FDI in Retail in India

Foreign Direct Investment or FDI is any capital inflows from abroad that is invested in or to enhance the production capacity of the economy. This month the Government has taken a cabinet decision to allow FDI in multi-brand retail with foreign ownership upto 51% and raise the limit in single brand to 100%.The decision also states:

1) Minimum amount of investment by a foreign retailer should be $100 million.

2)At least 50% of the total FDI brought in shall be invested in “backend infrastructure”.

3) At least 30% of the procurement of manufactured/processed products shall be sourced from ‘small industries’.

4) Retail sales location may be set up only in cities having minimum 10 lakh population.

5) Government will have the first right to procurement of agricultural products

The decision has invited protests from the opposition parties and traditional forms of retailers demanding a roll back of the decision.

Presently, FDI is permitted in cash and carry (wholesale) with 100 % ownership and in single brand retail upto 51% ownership. 

The unorganised form of retailing in India consists of 97% of the total retail market. It is the largest source of employment after agriculture and generates 10% of India’s GDP.

Parliamentary standing committee in its 90th report on “foreign and domestic investment in retail, 2009 had stated its concerns about allowing FDI in retail:

1.    The large cost effective retailers would displace the traditional kirana stores and render them unemployed. There are approx. 1.25crore Kirana shops employing 4 crore people. Together with their families 20 crore people depend on kirana shops.

2.    The Indian retail market is still in the nascent stage to withstand competition from foreigners.

3.    Also the foreigners due to bulk purchase would acquire monopolistic powers to reduce prices by the suppliers.

4.    It would enter the market with exceptionally cheap prices and drive competition away. Then it would acquire monopoly over the prices.

5.    It would lead to asymmetrical growth.

The rationale behind allowing FDI in multi-brand retail:

1.    Developing retail infrastructure. Though FDI is allowed in single brand retail, the investment in infrastructure has been insignificant. Farmers in India incur loss of 1trillion out of which 57% is avoidable due to lack of storage facilities.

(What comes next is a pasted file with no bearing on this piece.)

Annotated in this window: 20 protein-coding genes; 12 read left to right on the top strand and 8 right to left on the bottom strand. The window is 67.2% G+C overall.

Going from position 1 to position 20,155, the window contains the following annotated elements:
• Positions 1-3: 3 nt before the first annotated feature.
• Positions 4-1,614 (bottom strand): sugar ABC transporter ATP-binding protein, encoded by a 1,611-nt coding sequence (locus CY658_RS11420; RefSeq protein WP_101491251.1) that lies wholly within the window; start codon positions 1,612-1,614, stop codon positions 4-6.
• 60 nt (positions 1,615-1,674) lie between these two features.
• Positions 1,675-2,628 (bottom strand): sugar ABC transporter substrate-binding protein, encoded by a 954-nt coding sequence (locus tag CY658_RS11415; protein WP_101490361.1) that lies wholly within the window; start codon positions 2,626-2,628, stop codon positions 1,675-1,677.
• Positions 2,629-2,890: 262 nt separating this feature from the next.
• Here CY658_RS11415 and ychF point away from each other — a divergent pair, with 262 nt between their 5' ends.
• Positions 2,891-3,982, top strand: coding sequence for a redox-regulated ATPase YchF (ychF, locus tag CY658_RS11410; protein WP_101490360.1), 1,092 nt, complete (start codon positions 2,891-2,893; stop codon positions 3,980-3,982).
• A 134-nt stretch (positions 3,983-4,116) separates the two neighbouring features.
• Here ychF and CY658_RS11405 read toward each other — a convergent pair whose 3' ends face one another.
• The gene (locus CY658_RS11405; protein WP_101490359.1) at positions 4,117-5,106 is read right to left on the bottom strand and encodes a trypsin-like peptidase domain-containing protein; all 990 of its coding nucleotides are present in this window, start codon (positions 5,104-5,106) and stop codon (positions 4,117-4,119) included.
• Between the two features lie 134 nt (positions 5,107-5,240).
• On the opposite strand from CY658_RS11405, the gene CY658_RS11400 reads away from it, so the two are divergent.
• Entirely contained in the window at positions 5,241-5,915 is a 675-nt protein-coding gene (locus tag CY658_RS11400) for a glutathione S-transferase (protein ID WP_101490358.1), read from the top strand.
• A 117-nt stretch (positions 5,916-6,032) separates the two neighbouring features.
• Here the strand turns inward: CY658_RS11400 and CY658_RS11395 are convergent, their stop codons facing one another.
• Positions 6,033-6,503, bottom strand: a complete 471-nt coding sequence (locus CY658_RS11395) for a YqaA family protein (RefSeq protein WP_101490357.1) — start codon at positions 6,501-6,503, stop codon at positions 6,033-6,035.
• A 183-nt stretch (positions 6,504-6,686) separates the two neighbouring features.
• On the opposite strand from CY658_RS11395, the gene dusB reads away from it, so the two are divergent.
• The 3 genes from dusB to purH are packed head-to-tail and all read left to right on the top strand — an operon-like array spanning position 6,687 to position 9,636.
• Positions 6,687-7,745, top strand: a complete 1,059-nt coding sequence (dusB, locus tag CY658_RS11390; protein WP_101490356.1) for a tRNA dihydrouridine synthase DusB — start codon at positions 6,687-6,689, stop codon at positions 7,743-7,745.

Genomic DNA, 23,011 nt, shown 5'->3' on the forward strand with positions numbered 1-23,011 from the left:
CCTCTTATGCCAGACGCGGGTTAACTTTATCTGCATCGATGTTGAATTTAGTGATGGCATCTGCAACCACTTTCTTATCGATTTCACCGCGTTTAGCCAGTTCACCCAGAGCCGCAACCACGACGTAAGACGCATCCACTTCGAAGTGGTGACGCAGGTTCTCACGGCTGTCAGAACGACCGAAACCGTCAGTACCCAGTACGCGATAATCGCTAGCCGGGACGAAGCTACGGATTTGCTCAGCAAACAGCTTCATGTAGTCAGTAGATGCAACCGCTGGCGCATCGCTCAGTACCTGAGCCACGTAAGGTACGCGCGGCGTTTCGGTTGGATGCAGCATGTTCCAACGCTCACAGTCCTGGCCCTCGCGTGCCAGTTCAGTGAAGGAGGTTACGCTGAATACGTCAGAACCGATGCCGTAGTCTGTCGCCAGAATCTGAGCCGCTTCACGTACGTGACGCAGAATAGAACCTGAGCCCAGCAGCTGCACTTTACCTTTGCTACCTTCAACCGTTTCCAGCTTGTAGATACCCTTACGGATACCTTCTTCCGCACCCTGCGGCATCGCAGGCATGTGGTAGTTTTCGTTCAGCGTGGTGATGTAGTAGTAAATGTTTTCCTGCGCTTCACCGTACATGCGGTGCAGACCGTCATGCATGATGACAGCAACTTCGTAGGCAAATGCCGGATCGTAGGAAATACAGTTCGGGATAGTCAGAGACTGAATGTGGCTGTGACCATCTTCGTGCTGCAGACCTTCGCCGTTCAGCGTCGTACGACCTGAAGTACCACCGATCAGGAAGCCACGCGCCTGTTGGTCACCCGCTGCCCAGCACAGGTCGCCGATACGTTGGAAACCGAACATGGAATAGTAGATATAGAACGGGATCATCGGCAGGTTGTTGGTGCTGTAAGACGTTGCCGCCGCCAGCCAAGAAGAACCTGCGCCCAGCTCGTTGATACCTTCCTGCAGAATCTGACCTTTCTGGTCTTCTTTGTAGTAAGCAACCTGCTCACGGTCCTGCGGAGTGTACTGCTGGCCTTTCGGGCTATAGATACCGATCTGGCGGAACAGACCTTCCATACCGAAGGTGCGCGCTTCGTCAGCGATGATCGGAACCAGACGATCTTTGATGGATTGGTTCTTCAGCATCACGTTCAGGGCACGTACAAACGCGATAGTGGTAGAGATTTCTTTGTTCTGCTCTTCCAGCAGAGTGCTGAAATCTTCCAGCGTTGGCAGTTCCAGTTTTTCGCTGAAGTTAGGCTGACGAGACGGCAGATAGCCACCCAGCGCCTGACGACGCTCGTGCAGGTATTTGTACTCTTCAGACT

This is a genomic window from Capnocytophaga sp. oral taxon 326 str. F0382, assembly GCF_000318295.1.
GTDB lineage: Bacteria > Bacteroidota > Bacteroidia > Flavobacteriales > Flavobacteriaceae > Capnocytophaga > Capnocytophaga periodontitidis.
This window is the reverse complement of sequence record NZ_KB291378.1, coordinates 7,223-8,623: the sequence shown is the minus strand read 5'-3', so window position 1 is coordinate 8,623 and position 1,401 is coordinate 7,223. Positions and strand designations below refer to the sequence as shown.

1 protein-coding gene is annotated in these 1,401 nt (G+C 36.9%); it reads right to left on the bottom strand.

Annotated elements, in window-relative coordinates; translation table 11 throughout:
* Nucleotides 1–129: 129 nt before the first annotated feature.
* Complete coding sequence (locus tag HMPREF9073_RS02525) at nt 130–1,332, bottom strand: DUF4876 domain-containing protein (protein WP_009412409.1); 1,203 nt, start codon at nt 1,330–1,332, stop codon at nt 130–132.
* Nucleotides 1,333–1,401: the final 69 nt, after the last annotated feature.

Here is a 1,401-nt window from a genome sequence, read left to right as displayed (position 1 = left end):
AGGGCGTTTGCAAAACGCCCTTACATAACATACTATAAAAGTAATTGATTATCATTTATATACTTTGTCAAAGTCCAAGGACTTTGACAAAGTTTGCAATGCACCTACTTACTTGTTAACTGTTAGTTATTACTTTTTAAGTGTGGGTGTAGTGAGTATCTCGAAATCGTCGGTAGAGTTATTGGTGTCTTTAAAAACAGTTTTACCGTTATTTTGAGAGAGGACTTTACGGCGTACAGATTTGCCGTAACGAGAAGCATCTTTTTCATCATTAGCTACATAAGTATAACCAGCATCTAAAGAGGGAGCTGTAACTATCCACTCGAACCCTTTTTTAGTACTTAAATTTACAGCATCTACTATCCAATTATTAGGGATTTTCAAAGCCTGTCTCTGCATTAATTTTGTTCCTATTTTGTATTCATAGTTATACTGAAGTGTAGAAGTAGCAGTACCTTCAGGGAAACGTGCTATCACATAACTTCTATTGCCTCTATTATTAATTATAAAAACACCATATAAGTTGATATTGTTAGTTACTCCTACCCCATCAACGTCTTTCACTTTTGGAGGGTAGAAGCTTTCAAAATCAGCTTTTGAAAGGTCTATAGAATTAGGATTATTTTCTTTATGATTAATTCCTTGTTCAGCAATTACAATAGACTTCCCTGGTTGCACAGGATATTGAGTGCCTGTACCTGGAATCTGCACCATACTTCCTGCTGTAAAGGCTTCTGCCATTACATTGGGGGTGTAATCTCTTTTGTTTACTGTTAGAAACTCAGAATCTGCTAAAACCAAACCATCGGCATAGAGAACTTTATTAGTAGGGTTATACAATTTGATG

2.    Indian farmers get only 1/3rd of the price paid by the consumers. The foreign retailers would buy goods directly from the farmers thus eliminating the intermediaries and give them remunerative prices for their supplies.

3.    It would also provide the consumers with cheap goods due to economies of large scale and control consumer inflation.

4.    The retailers in India would come out of there complacency and become competitive. They will have greater access to technology and improve their marketing interface to go global. The global food chains like KFC, pizza hut   did not drive Nathus and Nirulas out of the market.  Haldirams and Bikanerwala have gone global.

5.    Real estate is also expected to get a boost.

6.    It would provide employment to the people displaced and provide better remuneration. Govt. estimates nearly 10 million jobs in 3yrs.

7.    It would also boost Government revenues.

The experience of countries like China, Thailand, Russia, Singapore, Malaysia etc. shows FDI is beneficial to the economy. Protestors of the reforms often say that even East India Company came to India as traders. Even China had permitted FDI in 1992. Has it been occupied by foreign powers?
Chegal Reddy, head of consortium of Indian farmers favours foreign investment in retail. The farmers in Punjab are very happy with the way things have shaped up for them post Bharti-Walmart. Farmers have a large lobby in India.

The FDI policy should be implemented in India with a proper regulatory framework. Also the Government should make it compulsory that atleast 50% of the jobs generated is for the rural youth. The Government should look at both sides of the coin before arriving at any decision.

Mridushmita Choudhury